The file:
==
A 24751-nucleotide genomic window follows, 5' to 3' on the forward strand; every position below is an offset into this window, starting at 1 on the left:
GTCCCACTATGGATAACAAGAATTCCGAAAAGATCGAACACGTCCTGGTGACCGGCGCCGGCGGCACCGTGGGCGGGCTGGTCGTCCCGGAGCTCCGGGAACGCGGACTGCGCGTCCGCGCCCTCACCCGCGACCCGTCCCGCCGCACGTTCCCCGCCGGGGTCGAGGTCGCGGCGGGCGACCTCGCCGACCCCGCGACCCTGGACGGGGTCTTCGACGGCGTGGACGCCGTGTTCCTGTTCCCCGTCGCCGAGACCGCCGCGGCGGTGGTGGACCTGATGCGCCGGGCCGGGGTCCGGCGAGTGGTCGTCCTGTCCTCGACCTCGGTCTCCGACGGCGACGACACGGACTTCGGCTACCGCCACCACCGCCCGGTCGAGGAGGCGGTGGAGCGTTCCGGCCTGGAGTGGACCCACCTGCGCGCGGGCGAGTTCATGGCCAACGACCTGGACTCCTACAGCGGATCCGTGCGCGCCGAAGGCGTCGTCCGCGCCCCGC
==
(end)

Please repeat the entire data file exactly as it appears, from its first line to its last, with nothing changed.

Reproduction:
A 24751-nucleotide genomic window follows, 5' to 3' on the forward strand; every position below is an offset into this window, starting at 1 on the left:
GTCCCACTATGGATAACAAGAATTCCGAAAAGATCGAACACGTCCTGGTGACCGGCGCCGGCGGCACCGTGGGCGGGCTGGTCGTCCCGGAGCTCCGGGAACGCGGACTGCGCGTCCGCGCCCTCACCCGCGACCCGTCCCGCCGCACGTTCCCCGCCGGGGTCGAGGTCGCGGCGGGCGACCTCGCCGACCCCGCGACCCTGGACGGGGTCTTCGACGGCGTGGACGCCGTGTTCCTGTTCCCCGTCGCCGAGACCGCCGCGGCGGTGGTGGACCTGATGCGCCGGGCCGGGGTCCGGCGAGTGGTCGTCCTGTCCTCGACCTCGGTCTCCGACGGCGACGACACGGACTTCGGCTACCGCCACCACCGCCCGGTCGAGGAGGCGGTGGAGCGTTCCGGCCTGGAGTGGACCCACCTGCGCGCGGGCGAGTTCATGGCCAACGACCTGGACTCCTACAGCGGATCCGTGCGCGCCGAAGGCGTCGTCCGCGCCCCGC